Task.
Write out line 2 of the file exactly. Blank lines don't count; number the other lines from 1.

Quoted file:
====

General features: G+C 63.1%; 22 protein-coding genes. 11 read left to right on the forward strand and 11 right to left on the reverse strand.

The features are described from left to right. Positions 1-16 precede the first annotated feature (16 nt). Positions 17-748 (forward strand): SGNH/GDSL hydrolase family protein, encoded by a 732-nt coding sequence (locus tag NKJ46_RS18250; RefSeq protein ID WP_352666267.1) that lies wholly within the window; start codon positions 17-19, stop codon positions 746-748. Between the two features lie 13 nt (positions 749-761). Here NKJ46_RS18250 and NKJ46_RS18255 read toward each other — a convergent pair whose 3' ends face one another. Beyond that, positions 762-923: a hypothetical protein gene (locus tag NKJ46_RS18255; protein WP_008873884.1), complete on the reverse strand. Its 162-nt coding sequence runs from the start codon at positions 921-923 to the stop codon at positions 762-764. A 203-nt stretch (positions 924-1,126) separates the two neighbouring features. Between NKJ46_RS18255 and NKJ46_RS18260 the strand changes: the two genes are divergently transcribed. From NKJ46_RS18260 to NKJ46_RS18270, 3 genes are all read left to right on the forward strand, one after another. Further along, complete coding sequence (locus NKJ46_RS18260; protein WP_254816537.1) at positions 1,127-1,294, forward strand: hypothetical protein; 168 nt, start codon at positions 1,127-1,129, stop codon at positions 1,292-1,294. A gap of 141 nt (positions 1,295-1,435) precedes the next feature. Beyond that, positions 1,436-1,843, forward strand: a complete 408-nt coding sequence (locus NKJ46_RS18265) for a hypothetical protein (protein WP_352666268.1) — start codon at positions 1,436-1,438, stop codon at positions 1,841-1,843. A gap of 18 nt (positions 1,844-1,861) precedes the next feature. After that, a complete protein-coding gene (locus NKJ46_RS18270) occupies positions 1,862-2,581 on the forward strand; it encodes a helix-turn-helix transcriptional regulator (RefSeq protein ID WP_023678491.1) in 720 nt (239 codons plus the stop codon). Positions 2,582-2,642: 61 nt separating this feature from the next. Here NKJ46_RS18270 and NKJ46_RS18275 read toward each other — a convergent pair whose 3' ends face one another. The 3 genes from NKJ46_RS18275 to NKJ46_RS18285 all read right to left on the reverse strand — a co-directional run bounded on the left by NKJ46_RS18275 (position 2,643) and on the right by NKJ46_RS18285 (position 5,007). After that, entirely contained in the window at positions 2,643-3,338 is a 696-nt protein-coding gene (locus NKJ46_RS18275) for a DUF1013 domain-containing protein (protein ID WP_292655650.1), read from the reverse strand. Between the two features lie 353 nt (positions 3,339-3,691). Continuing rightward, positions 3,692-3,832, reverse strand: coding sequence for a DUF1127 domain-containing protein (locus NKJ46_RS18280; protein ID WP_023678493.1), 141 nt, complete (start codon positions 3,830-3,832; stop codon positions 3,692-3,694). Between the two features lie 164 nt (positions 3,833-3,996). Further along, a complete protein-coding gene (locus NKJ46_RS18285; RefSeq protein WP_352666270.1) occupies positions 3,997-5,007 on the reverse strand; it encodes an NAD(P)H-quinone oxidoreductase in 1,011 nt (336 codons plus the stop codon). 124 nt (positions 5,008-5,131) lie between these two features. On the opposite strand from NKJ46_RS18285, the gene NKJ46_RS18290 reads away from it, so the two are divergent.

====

The features are described from left to right. Positions 1-16 precede the first annotated feature (16 nt). Positions 17-748 (forward strand): SGNH/GDSL hydrolase family protein, encoded by a 732-nt coding sequence (locus tag NKJ46_RS18250; RefSeq protein ID WP_352666267.1) that lies wholly within the window; start codon positions 17-19, stop codon positions 746-748. Between the two features lie 13 nt (positions 749-761). Here NKJ46_RS18250 and NKJ46_RS18255 read toward each other — a convergent pair whose 3' ends face one another. Beyond that, positions 762-923: a hypothetical protein gene (locus tag NKJ46_RS18255; protein WP_008873884.1), complete on the reverse strand. Its 162-nt coding sequence runs from the start codon at positions 921-923 to the stop codon at positions 762-764. A 203-nt stretch (positions 924-1,126) separates the two neighbouring features. Between NKJ46_RS18255 and NKJ46_RS18260 the strand changes: the two genes are divergently transcribed. From NKJ46_RS18260 to NKJ46_RS18270, 3 genes are all read left to right on the forward strand, one after another. Further along, complete coding sequence (locus NKJ46_RS18260; protein WP_254816537.1) at positions 1,127-1,294, forward strand: hypothetical protein; 168 nt, start codon at positions 1,127-1,129, stop codon at positions 1,292-1,294. A gap of 141 nt (positions 1,295-1,435) precedes the next feature. Beyond that, positions 1,436-1,843, forward strand: a complete 408-nt coding sequence (locus NKJ46_RS18265) for a hypothetical protein (protein WP_352666268.1) — start codon at positions 1,436-1,438, stop codon at positions 1,841-1,843. A gap of 18 nt (positions 1,844-1,861) precedes the next feature. After that, a complete protein-coding gene (locus NKJ46_RS18270) occupies positions 1,862-2,581 on the forward strand; it encodes a helix-turn-helix transcriptional regulator (RefSeq protein ID WP_023678491.1) in 720 nt (239 codons plus the stop codon). Positions 2,582-2,642: 61 nt separating this feature from the next. Here NKJ46_RS18270 and NKJ46_RS18275 read toward each other — a convergent pair whose 3' ends face one another. The 3 genes from NKJ46_RS18275 to NKJ46_RS18285 all read right to left on the reverse strand — a co-directional run bounded on the left by NKJ46_RS18275 (position 2,643) and on the right by NKJ46_RS18285 (position 5,007). After that, entirely contained in the window at positions 2,643-3,338 is a 696-nt protein-coding gene (locus NKJ46_RS18275) for a DUF1013 domain-containing protein (protein ID WP_292655650.1), read from the reverse strand. Between the two features lie 353 nt (positions 3,339-3,691). Continuing rightward, positions 3,692-3,832, reverse strand: coding sequence for a DUF1127 domain-containing protein (locus NKJ46_RS18280; protein ID WP_023678493.1), 141 nt, complete (start codon positions 3,830-3,832; stop codon positions 3,692-3,694). Between the two features lie 164 nt (positions 3,833-3,996). Further along, a complete protein-coding gene (locus NKJ46_RS18285; RefSeq protein WP_352666270.1) occupies positions 3,997-5,007 on the reverse strand; it encodes an NAD(P)H-quinone oxidoreductase in 1,011 nt (336 codons plus the stop codon). 124 nt (positions 5,008-5,131) lie between these two features. On the opposite strand from NKJ46_RS18285, the gene NKJ46_RS18290 reads away from it, so the two are divergent.